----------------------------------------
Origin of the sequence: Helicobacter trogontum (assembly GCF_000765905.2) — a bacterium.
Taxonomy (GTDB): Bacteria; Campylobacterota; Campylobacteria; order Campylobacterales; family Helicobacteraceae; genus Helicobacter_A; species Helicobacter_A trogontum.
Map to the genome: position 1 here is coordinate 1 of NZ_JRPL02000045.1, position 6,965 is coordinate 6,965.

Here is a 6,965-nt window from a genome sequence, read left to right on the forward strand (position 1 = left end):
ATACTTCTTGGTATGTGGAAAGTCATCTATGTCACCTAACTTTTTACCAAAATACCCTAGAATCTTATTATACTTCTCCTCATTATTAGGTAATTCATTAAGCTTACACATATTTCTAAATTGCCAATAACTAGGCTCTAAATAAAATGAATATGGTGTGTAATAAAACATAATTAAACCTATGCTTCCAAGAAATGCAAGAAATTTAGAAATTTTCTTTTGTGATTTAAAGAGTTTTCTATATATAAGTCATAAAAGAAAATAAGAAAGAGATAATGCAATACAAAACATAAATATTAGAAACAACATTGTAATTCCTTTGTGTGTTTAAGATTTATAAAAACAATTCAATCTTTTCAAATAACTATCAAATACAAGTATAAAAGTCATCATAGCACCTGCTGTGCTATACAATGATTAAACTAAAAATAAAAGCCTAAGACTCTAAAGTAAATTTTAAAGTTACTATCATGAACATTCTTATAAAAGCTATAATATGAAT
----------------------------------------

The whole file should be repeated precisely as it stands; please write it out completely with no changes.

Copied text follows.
Origin of the sequence: Helicobacter trogontum (assembly GCF_000765905.2) — a bacterium.
Taxonomy (GTDB): Bacteria; Campylobacterota; Campylobacteria; order Campylobacterales; family Helicobacteraceae; genus Helicobacter_A; species Helicobacter_A trogontum.
Map to the genome: position 1 here is coordinate 1 of NZ_JRPL02000045.1, position 6,965 is coordinate 6,965.

Here is a 6,965-nt window from a genome sequence, read left to right on the forward strand (position 1 = left end):
ATACTTCTTGGTATGTGGAAAGTCATCTATGTCACCTAACTTTTTACCAAAATACCCTAGAATCTTATTATACTTCTCCTCATTATTAGGTAATTCATTAAGCTTACACATATTTCTAAATTGCCAATAACTAGGCTCTAAATAAAATGAATATGGTGTGTAATAAAACATAATTAAACCTATGCTTCCAAGAAATGCAAGAAATTTAGAAATTTTCTTTTGTGATTTAAAGAGTTTTCTATATATAAGTCATAAAAGAAAATAAGAAAGAGATAATGCAATACAAAACATAAATATTAGAAACAACATTGTAATTCCTTTGTGTGTTTAAGATTTATAAAAACAATTCAATCTTTTCAAATAACTATCAAATACAAGTATAAAAGTCATCATAGCACCTGCTGTGCTATACAATGATTAAACTAAAAATAAAAGCCTAAGACTCTAAAGTAAATTTTAAAGTTACTATCATGAACATTCTTATAAAAGCTATAATATGAAT